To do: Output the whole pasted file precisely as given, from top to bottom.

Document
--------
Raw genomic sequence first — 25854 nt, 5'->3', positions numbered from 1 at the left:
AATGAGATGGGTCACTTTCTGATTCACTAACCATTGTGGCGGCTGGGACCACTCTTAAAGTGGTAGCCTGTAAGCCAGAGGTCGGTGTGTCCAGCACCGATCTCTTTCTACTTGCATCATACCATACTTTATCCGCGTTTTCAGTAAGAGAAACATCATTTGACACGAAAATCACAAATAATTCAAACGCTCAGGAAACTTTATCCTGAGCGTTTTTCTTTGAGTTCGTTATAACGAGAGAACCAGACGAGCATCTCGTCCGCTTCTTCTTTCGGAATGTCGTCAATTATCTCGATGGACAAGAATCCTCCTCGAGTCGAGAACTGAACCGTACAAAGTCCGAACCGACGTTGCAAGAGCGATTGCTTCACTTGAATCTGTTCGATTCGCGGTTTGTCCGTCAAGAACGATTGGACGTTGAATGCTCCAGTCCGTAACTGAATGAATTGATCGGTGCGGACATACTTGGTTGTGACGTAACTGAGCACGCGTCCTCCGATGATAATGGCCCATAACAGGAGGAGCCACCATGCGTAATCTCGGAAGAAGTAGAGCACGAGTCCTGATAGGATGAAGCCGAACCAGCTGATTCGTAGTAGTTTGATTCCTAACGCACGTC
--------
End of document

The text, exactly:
Raw genomic sequence first — 25854 nt, 5'->3', positions numbered from 1 at the left:
AATGAGATGGGTCACTTTCTGATTCACTAACCATTGTGGCGGCTGGGACCACTCTTAAAGTGGTAGCCTGTAAGCCAGAGGTCGGTGTGTCCAGCACCGATCTCTTTCTACTTGCATCATACCATACTTTATCCGCGTTTTCAGTAAGAGAAACATCATTTGACACGAAAATCACAAATAATTCAAACGCTCAGGAAACTTTATCCTGAGCGTTTTTCTTTGAGTTCGTTATAACGAGAGAACCAGACGAGCATCTCGTCCGCTTCTTCTTTCGGAATGTCGTCAATTATCTCGATGGACAAGAATCCTCCTCGAGTCGAGAACTGAACCGTACAAAGTCCGAACCGACGTTGCAAGAGCGATTGCTTCACTTGAATCTGTTCGATTCGCGGTTTGTCCGTCAAGAACGATTGGACGTTGAATGCTCCAGTCCGTAACTGAATGAATTGATCGGTGCGGACATACTTGGTTGTGACGTAACTGAGCACGCGTCCTCCGATGATAATGGCCCATAACAGGAGGAGCCACCATGCGTAATCTCGGAAGAAGTAGAGCACGAGTCCTGATAGGATGAAGCCGAACCAGCTGATTCGTAGTAGTTTGATTCCTAACGCACGTC